I spent the afternoon arranging some more meetings and watching England vs New Zealand in the final group stage round of the world cup. It was another hot and humid day in Kalimpong, so I was glad to get in and cool down. Praful had invited me up for dinner in the evening. It is quite a steep walk from my hotel, so by the time I reach there I’m usually a sweaty mess — this time was no different! It is always a nice evening spent there, with nice food and interesting conversation. I was given a lift home by his son.

On Thursday I had 2 quite long and interesting meetings. On Friday I had a bit of a nothing day, taking some time to speak with family and get on with some admin tasks — I managed a walk too.

Saturday – RAIN.

I woke up on Saturday with a clear objective in mind — buying gifts. I decided my first stop would be café Kalimpong. The café is very much focussed on promoting local products and the district in general. It has a shop in the same building, run by the same group but under the name of the ‘Kalimpong local project’. I needed to get cash still, but earmarked what I wanted to buy and decided I’d have a quick cup of tea before venturing to town to get cash and other gifts. Just after I finished my tea, however, the heavens opened. Up until that point, any rain which came had lasted no longer than 1 hour and was usually followed by a long dry spell. Such was my faith in the lack of rain, I hadn’t even packed my umbrella. Little did I know, that this particular shower had essentially been the curtain raiser for the arrival of the monsoon-proper in The Hills. The rain didn’t look like stopping, so I ordered another drink and settled in to working on a presentation for a conference I would attend 2 days after arriving back in the UK. I got a bit carried away with the work and a couple of hours flew by. It had finally stopped raining at some point during that time, so before the afternoon was out, I decided I’d go and get some shopping done at least. Almost as soon as I got to the till to pay my bill, the heavens opened again! So back to work it was for another hour or so — no shopping would be done today! After nearly 2 hours, the rain was still falling heavily and I was starting to get a bit of cabin fever. I waited and waited but eventually I decided that I was just going to have to get wet. It is quite remarkable how little time it takes to be totally soaked by these monsoon rains — we’re talking 30 seconds max and you’re completely drenched. It was a long and wet 5-10 minute walk up to my hotel. Of course, 15 minutes after I returned, the rain stopped!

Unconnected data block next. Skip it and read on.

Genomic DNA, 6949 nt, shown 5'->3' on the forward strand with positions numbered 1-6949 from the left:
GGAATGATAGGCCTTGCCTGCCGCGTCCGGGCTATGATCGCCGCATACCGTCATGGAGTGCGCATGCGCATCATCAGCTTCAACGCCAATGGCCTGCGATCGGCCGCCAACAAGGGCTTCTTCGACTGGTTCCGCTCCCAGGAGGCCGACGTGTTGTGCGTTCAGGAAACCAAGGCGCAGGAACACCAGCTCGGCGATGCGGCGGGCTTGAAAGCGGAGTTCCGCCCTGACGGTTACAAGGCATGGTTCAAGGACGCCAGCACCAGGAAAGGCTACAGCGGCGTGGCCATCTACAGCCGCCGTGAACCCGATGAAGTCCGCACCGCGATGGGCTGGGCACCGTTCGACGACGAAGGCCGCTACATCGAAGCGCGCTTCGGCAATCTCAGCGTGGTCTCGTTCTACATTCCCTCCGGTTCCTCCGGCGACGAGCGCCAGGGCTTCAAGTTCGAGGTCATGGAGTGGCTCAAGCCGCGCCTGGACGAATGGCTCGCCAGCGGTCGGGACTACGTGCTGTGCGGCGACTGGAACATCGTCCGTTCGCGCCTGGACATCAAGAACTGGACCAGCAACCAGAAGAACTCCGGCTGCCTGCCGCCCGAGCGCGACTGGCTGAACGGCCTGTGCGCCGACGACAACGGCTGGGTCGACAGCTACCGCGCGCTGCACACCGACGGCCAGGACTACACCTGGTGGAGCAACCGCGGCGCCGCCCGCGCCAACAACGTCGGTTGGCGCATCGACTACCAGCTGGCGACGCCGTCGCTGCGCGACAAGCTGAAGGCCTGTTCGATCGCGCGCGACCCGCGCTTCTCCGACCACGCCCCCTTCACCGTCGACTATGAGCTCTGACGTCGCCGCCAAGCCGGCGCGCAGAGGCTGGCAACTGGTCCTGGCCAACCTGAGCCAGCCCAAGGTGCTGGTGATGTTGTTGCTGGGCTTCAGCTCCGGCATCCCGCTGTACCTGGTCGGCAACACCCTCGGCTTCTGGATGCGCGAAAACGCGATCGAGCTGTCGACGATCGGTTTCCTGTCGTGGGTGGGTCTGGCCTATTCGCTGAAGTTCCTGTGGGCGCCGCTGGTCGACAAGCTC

After drying off and apparently undeterred by the arrival of the monsoon, I decided that I should really get out of the hotel on my final Saturday night in Kalimpong. Thus far I hadn’t really explored many of the bars in the town, partly because I’d been told that the successive agitations had left the town’s nightlife on the floor. Nonetheless, I had heard of one place, Roxberry Pub, which was supposed to be half decent and which served veggie food. It was about 15 mins walk downhill from my hotel. It was overcast but feeling quite dry when I left between 7 and 8pm. The bar was a little tucked away from one of the main streets in Kalimpong, but I was pointed in the right direction by someone standing outside. It was quite big inside, looking like a standard Western bar/club. There was a semi-outdoor seating area upstairs, but this was packed out. I ended up sitting down in the main bar area, which was really quite warm and muggy. I ordered a bottle of Budweiser, which was ice cold and sweating in the muggy heat — it tasted great. The music was a predictable mix of Justin Bieber and Western monotone electronic hip-hop — not my taste but familiar at least. I ordered malai kofte and rice and had a few more beers. At around 9, I asked the waiter if I could get a taxi around this time. His face didn’t fill me with confidence but he said he’d ring some numbers — no luck. Unknown to me, tucked away in a muggy and windowless bar, the rain outside was absolutely torrential. I waited in vain at the door for about 15 minutes, but the rain just wasn’t going to stop. Armed with a small umbrella and with my backpack on my front, I headed out into the rain (again). The umbrella kept my head dry, but that was about all. The water was streaming down the roads, high enough to flow over the top of my shoes when I crossed — it was a squelchy walk back up the steep hill to my hotel. My room was now full of drenched clothes, the prospect of drying them anytime soon was looking slim!

Final week: